The copper is less negative than the steel, so the copper would be the cathode and the steel would be the anode. The copper would be protected, while the steel is corroding.
So what if you wanted to protect both the steel and the copper?
You could add a third metal that has a more negative voltage (lower on the chart), like aluminum or zinc.
The aluminum or zinc metal would corrode while protecting both the copper and the steel.
We could refer to this metal as the sacrificial anode.
The sacrificial anode will protect the copper and steel until it is depleted, and then the steel would start to corrode again.
One important thing to note here is that these are basic electrical circuits.
Note that the 3 metals are connected together.
If the connection was broken, or had high resistance, the flow of electrons would stop.
If this occurs, the anode would not be in the circuit and would stop protecting the other metals.
This low resistance connection plays an important role in propeller corrosion.
Now that we have a basic understanding of corrosion, we can apply this information to a boat propeller.
So we have a boat with a propeller mounted on a rotating shaft.
The shaft is supported by bearings, and attached to a transmission.
How can we provide a low resistance connection for the anode to protect the propeller and the shaft?
This is a very difficult problem.
- We could attach an anode directly to the propeller nut.
This is a fairly common solution, and it works quite well as long as the nut has a good clean connection to the propeller.
However, the anode is subject to a lot of erosion from water friction and cavitation from the propeller.
Anode materials are quite soft, and will erode fairly quickly, requiring frequent changing.
Forming the anode into a conical shape will reduce the erosion considerably.
- We could attach an anode directly to the propeller shaft.
This is also a fairly common solution, and it also works very well as long as the propeller has a good clean connection to the propeller shaft.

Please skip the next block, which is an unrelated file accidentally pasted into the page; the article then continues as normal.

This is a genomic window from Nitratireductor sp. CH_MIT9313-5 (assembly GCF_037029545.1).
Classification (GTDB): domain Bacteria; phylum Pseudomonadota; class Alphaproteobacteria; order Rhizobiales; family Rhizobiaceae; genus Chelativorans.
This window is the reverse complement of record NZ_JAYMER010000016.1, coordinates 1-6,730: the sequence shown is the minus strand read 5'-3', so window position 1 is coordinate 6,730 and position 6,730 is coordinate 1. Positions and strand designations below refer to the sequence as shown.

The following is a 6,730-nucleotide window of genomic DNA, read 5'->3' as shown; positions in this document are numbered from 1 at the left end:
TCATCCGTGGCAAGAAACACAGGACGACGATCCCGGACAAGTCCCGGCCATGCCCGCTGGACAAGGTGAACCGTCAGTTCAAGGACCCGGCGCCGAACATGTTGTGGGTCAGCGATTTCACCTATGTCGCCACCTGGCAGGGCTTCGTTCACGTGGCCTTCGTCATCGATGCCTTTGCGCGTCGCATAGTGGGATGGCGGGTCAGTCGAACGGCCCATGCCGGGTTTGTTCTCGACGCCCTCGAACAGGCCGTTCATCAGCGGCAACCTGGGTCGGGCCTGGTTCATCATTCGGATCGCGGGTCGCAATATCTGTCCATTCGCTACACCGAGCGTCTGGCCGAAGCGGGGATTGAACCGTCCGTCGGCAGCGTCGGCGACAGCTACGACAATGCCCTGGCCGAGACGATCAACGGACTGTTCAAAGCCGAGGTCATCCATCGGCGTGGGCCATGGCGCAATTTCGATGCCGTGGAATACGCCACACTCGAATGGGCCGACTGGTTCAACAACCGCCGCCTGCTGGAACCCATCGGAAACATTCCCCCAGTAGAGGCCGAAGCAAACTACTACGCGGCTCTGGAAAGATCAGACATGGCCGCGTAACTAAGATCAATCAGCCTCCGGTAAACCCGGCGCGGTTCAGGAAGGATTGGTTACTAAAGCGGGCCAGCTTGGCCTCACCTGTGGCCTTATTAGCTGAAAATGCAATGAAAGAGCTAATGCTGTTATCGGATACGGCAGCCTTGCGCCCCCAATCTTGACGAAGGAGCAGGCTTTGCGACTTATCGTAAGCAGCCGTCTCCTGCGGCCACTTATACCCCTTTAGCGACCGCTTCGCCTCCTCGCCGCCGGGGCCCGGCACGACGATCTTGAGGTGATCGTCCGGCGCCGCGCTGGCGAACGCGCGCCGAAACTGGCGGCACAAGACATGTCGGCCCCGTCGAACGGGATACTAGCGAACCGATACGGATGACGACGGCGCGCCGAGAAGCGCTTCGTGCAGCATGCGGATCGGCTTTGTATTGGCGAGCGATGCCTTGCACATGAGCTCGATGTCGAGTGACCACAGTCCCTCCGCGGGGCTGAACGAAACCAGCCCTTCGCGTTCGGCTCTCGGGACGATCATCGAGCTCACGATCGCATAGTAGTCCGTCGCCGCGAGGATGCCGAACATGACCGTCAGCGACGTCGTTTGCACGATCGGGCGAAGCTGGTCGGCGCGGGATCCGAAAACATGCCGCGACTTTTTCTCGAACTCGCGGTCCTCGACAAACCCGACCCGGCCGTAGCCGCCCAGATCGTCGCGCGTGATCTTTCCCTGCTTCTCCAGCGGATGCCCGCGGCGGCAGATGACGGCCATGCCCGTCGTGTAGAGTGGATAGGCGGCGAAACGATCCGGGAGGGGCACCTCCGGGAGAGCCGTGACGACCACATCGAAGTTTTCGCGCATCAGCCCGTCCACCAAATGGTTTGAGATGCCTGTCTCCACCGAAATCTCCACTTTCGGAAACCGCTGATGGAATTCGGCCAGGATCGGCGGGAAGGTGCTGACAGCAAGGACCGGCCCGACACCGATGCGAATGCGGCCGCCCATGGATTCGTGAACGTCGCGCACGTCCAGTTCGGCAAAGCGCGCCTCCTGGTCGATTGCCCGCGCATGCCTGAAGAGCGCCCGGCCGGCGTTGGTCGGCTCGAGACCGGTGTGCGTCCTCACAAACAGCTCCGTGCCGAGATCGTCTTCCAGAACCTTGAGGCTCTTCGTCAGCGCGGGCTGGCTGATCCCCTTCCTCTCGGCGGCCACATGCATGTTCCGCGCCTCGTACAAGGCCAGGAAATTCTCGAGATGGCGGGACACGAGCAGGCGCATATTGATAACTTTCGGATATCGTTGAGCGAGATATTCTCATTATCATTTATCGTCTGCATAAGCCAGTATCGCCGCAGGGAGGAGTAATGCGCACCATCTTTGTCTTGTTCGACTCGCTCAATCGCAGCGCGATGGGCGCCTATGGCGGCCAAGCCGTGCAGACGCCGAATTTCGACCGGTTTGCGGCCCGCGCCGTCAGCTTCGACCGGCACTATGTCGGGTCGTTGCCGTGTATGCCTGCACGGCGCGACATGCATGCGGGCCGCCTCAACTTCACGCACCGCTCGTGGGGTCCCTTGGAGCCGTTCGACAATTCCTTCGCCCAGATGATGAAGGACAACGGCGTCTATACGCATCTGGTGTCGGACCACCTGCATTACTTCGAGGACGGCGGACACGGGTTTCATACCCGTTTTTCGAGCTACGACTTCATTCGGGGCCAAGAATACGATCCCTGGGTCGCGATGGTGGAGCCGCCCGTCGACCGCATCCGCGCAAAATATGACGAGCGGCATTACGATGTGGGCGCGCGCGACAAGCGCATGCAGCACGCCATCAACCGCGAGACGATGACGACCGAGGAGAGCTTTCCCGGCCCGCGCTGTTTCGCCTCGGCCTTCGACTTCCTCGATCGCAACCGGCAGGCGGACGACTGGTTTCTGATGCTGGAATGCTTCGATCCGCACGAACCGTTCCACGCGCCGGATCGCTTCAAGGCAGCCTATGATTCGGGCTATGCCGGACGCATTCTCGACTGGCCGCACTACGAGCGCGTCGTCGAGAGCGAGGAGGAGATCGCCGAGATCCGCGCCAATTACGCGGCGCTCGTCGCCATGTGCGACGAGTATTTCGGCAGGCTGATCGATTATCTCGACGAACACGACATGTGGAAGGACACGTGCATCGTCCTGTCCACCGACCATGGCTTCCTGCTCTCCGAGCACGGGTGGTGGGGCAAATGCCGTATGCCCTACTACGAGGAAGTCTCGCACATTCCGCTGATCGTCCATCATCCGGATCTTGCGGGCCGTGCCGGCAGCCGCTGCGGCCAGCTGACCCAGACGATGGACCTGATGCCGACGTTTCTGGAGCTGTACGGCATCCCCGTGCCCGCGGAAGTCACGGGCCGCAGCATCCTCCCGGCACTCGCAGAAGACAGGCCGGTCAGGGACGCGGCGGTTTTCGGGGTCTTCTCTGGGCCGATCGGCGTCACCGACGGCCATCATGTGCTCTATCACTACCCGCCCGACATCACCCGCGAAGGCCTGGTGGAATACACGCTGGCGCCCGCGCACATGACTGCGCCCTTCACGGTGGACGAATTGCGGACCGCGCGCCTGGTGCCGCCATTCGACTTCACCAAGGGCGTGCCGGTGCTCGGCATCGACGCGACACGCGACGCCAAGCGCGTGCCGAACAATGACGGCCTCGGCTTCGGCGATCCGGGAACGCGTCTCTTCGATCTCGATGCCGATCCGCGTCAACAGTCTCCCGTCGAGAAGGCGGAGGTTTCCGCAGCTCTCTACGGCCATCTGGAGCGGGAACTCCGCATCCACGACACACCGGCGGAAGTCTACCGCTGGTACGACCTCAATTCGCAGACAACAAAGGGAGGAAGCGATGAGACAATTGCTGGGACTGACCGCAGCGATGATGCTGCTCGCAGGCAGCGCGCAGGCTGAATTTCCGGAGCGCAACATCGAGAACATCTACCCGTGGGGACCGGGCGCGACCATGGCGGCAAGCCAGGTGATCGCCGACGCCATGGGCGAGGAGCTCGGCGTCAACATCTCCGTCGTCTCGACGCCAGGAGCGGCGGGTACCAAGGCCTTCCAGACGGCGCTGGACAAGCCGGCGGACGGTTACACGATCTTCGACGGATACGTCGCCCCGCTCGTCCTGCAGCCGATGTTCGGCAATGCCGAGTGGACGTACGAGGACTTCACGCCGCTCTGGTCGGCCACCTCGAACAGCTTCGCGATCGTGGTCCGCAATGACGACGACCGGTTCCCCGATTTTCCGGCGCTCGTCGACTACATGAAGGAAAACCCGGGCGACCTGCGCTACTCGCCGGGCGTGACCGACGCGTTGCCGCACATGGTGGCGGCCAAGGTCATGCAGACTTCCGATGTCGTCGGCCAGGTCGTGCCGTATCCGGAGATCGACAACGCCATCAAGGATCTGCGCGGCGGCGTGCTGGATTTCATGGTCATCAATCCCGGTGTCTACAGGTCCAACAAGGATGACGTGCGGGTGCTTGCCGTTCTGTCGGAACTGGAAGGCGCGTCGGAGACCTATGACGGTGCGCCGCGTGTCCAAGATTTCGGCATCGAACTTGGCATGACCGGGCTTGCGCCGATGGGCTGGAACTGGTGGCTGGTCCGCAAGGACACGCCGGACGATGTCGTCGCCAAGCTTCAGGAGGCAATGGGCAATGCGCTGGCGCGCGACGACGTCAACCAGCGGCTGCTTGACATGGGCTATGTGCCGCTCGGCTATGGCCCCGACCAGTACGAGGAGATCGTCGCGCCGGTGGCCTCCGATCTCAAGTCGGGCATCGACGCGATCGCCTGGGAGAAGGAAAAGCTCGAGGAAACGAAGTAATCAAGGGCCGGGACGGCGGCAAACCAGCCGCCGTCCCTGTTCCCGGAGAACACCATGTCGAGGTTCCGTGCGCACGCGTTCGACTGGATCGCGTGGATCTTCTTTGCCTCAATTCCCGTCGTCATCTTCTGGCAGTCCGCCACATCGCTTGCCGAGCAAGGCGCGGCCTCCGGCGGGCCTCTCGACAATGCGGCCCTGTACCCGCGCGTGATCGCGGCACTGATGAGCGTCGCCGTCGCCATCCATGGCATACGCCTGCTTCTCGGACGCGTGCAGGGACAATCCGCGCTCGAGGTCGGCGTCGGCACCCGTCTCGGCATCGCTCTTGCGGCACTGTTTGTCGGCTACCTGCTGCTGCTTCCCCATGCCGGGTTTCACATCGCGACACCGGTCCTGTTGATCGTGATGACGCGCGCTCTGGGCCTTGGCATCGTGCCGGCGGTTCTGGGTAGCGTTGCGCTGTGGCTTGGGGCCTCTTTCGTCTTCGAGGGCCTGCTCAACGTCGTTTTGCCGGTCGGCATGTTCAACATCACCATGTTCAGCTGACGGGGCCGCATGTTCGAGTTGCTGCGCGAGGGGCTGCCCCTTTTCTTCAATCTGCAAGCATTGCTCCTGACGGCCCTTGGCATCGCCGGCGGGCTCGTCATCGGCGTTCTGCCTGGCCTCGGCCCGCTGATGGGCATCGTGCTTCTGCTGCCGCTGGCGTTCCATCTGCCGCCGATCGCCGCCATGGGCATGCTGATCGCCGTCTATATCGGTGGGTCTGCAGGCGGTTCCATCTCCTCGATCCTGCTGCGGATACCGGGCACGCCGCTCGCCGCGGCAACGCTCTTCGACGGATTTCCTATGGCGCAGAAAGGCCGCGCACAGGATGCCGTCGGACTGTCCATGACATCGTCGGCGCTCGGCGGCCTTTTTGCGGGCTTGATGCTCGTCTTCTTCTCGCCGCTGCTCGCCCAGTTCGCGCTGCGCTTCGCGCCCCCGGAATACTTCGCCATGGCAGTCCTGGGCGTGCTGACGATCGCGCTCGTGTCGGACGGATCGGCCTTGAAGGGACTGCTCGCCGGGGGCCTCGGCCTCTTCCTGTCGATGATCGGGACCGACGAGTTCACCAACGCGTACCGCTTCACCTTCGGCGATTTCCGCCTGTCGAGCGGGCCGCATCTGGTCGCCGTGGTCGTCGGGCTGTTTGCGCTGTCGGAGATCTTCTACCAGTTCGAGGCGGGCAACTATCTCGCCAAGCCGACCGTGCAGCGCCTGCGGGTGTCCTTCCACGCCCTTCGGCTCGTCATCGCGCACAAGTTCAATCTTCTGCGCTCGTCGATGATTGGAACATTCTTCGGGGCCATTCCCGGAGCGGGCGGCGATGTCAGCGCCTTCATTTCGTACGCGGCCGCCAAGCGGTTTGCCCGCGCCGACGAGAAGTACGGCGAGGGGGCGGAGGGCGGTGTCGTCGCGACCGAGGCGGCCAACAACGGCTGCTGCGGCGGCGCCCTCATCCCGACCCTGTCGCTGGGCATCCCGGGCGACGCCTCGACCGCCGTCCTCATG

Again, the anode is subject to erosion from the spinning shaft traveling through the water, so frequent changing is required.
- We could mount an anode on the transom where there is less risk of erosion,
and run a low resistance bonding wire from the anode to the transmission.
This seems like a good solution, but the transmission housing is not connected directly to the prop shaft.
There is too much resistance between the housing and the shaft through the oil, gears, clutch discs, bearings, and seals.
Running the bonding wire to a shaft brush is the only way to provide a low resistance connection.
The only trouble with shaft brushes is that they tend to build up a layer of corrosion when they sit still (when the boat is not in use)
It is very important to keep this connection clean either by running the engine in gear or manually cleaning the shaft surface and the brush surface regularly.
So you can see that protecting the propeller is not an easy task. There are so many things that can go wrong.
Most of the time, there are no indicators to show that there is a problem occurring. The propeller just corrodes away unnoticed.
Regular maintenance is really the key to preventing propeller corrosion.
- Make sure the connections between the anode and the rest of the bonding system are clean and secure.
- Make sure to change depleted anodes before they are gone, not after they are gone.
- Realize that propeller nut and shaft anodes will erode more rapidly while the boat is in use, so they may require more frequent changing.
- Clean shaft brush connections regularly when the boat is not in use.
There are a few other pitfalls that will cause propeller corrosion:
- Propeller to shaft and propeller to nut contact needs to be clean to prevent resistance,
so special care is required when applying any coatings to the propeller.
- Propeller reducer bushings made out of nylon are troublesome because they can prevent propeller to shaft bonding.
- Avoid cleaning propellers with steel brushes and tools, the steel will embed itself in the propeller and can cause corrosion.
- Avoid using grease or anti-seize when installing the propeller on the shaft.